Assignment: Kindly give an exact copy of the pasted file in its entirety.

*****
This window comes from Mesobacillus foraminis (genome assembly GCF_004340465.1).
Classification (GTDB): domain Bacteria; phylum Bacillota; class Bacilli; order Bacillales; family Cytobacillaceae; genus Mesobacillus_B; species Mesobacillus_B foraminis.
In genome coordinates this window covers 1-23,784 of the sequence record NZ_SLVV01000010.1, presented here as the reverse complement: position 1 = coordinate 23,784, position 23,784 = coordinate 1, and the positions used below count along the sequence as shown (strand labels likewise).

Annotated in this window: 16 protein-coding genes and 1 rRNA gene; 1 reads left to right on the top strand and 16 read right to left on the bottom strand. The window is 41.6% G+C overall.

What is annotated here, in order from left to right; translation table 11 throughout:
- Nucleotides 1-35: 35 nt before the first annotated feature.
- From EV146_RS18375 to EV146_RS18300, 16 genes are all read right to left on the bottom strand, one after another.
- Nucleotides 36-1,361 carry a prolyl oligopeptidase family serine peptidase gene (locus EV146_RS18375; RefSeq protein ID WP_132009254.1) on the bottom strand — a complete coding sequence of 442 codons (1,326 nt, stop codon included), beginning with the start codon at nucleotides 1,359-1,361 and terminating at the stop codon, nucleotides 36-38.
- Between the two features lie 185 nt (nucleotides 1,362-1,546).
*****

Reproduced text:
This window comes from Mesobacillus foraminis (genome assembly GCF_004340465.1).
Classification (GTDB): domain Bacteria; phylum Bacillota; class Bacilli; order Bacillales; family Cytobacillaceae; genus Mesobacillus_B; species Mesobacillus_B foraminis.
In genome coordinates this window covers 1-23,784 of the sequence record NZ_SLVV01000010.1, presented here as the reverse complement: position 1 = coordinate 23,784, position 23,784 = coordinate 1, and the positions used below count along the sequence as shown (strand labels likewise).

Annotated in this window: 16 protein-coding genes and 1 rRNA gene; 1 reads left to right on the top strand and 16 read right to left on the bottom strand. The window is 41.6% G+C overall.

What is annotated here, in order from left to right; translation table 11 throughout:
- Nucleotides 1-35: 35 nt before the first annotated feature.
- From EV146_RS18375 to EV146_RS18300, 16 genes are all read right to left on the bottom strand, one after another.
- Nucleotides 36-1,361 carry a prolyl oligopeptidase family serine peptidase gene (locus EV146_RS18375; RefSeq protein ID WP_132009254.1) on the bottom strand — a complete coding sequence of 442 codons (1,326 nt, stop codon included), beginning with the start codon at nucleotides 1,359-1,361 and terminating at the stop codon, nucleotides 36-38.
- Between the two features lie 185 nt (nucleotides 1,362-1,546).